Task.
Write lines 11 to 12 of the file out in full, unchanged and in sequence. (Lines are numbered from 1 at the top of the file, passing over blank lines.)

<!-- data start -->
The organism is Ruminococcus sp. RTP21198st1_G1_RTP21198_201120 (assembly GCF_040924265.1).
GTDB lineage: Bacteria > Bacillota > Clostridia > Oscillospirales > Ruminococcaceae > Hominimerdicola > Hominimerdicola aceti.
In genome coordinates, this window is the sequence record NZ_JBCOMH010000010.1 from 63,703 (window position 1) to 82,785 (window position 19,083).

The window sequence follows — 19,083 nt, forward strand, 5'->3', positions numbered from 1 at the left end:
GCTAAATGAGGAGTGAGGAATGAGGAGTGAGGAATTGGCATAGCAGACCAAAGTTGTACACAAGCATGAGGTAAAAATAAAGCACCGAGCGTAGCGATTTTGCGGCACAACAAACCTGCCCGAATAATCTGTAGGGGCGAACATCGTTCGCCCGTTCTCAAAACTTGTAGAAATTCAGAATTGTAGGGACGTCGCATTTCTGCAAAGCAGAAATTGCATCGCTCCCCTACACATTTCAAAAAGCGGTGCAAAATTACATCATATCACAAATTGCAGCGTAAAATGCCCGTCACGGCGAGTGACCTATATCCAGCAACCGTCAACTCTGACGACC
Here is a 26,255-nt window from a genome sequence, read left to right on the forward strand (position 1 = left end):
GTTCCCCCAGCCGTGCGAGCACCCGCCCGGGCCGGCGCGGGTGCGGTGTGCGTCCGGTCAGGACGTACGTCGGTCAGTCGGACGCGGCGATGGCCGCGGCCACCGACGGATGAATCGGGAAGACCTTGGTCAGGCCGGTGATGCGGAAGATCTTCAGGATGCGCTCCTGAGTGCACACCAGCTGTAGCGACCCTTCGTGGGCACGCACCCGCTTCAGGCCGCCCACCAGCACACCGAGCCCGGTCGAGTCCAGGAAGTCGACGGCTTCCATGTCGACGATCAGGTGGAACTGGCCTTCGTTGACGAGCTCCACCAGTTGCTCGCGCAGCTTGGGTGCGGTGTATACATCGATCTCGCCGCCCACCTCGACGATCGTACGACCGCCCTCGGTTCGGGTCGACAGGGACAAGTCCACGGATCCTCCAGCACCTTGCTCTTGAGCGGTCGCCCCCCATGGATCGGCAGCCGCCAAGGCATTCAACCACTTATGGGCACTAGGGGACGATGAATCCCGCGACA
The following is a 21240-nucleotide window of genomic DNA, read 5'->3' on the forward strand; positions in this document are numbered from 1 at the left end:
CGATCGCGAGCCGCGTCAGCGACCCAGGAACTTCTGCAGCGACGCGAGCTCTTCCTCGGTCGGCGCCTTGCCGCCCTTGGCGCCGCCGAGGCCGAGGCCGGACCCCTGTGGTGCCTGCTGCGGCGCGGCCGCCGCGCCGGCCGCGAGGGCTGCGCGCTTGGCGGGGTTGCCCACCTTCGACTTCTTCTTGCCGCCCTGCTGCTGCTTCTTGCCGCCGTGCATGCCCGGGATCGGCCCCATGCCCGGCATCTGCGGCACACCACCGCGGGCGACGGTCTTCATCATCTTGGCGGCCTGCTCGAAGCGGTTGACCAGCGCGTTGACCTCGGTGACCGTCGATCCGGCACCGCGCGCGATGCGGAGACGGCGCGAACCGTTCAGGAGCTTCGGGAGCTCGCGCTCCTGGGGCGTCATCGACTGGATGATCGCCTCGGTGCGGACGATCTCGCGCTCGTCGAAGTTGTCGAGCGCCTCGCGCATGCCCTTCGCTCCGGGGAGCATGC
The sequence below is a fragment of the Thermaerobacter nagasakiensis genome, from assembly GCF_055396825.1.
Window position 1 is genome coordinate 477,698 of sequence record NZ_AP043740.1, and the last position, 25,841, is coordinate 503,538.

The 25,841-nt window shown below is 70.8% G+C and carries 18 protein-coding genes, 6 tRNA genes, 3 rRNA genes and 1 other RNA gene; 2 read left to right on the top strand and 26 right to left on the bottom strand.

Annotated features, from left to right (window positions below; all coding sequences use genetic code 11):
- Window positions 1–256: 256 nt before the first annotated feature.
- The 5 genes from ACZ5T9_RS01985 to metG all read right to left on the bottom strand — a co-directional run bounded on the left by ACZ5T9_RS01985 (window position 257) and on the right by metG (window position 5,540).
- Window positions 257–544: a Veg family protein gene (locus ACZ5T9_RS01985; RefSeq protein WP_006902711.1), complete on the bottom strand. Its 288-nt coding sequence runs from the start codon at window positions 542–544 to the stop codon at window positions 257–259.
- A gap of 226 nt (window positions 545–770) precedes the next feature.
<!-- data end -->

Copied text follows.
Window position 1 is genome coordinate 477,698 of sequence record NZ_AP043740.1, and the last position, 25,841, is coordinate 503,538.

The 25,841-nt window shown below is 70.8% G+C and carries 18 protein-coding genes, 6 tRNA genes, 3 rRNA genes and 1 other RNA gene; 2 read left to right on the top strand and 26 right to left on the bottom strand.